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Reno Strip Clubs Are Fighting Against 'Sexist' Rules for Female Strippers

According to a new lawsuit, a city ordinance requires female dancers to register with the government and add their name to a public database, but the same rule doesn't apply to male performers.

Gabby Bess

Gabby Bess

Photo by Ed Jones/AFP/Getty Images

Strip clubs in Reno are fighting to free the nipple from a "discriminatory" city law that they say subjects female dancers to harsh regulations male dancers are not required to abide by.

According to a lawsuit brought by several local clubs, women who wish to perform topless in strip clubs are required to register with the city and obtain a "work card." That process requires fingerprinting, a $101.50 fee, disclosure of work history, and a FBI background check. Once registered, female dancers are listed on a public, online database that displays their full name and other identifying information.

Women who work in strip clubs must carry this work card on their person when they perform. The lawsuit implies that the regulation isn't a far cry from mandating "that all dancers wear a scarlet letter A on their shoulders."

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The strip clubs also assert that they are unfairly required to enforce 21-and-up age limit, while shows that feature male dancers can admit patrons who are under 18. The lawsuit claims that the ordinance violates the First Amendment and equal protection laws, "since male and female dancers do the same thing." (When reached by Broadly, the Reno Attorney's Office declined to comment.)

Tod Story, the executive director of the ACLU of Nevada, told Broadly in a statement that the law, as it appears to be applied, "is unconstitutional gender discrimination," adding that "the city of Reno must apply its ordinances equally to women and men alike."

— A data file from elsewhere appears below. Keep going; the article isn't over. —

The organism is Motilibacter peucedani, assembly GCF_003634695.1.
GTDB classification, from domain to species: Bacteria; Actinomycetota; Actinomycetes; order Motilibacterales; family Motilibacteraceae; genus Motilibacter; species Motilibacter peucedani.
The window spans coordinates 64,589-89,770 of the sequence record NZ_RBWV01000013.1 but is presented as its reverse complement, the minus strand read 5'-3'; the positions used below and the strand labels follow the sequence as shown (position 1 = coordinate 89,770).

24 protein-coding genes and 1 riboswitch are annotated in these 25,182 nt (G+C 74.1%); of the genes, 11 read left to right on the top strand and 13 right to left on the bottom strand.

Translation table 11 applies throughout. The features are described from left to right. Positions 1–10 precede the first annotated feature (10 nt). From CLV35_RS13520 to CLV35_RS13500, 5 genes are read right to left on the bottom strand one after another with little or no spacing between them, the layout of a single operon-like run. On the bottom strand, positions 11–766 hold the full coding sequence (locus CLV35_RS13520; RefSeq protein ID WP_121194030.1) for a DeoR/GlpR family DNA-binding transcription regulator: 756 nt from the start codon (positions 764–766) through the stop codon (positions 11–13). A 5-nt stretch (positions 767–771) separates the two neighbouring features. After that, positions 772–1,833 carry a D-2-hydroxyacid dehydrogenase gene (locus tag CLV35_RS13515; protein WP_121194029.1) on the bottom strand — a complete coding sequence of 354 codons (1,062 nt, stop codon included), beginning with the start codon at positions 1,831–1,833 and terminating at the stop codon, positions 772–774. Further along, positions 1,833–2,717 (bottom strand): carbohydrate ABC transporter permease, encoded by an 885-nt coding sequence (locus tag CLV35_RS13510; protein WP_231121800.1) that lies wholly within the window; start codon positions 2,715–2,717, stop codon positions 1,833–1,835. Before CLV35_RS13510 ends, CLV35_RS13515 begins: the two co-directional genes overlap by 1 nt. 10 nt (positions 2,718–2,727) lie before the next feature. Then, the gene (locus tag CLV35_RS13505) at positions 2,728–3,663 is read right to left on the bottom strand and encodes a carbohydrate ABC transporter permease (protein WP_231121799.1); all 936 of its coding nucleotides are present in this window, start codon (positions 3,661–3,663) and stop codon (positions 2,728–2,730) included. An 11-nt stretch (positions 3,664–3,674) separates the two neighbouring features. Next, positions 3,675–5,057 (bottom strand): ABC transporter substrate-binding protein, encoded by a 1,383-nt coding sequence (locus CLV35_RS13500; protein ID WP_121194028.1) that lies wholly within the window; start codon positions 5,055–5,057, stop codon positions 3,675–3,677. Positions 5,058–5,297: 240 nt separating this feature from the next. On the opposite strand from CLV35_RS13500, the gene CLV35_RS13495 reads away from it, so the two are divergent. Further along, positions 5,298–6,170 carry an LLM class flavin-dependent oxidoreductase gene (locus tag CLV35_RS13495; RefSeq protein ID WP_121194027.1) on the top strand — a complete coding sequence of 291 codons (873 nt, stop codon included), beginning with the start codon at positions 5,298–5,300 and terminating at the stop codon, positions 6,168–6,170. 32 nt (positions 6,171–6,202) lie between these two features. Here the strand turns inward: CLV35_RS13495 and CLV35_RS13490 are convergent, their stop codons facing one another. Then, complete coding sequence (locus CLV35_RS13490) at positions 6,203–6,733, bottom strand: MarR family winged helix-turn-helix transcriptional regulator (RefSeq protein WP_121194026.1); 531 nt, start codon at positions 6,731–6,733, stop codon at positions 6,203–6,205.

However, he emphasized, the work card requirements infringe on the rights of dancers, regardless of gender. Such requirements can have troubling consequences: Strippers have spoken out against regulations like this in the past, arguing that they're stigmatizing and potentially dangerous.

Photo via Wikimedia Commons

"The registry aspect of it is really scary," Lindsay, the former president of the Sex Workers Outreach Project and a go-go dancer at a Philadelphia strip club, told Broadly after the state of Pennsylvania attempted to pass a similar law.

"If the work card requirements for performers singles them out because of the type of expression they are engaged in, it likely infringes on the First Amendment rights of exotic dancers and strippers," Story of the ACLU said. "The City of Reno cannot single out these dancers for work card requirements because they disapprove of the performance content. Dancing is expression worthy of the full protection of the First Amendment."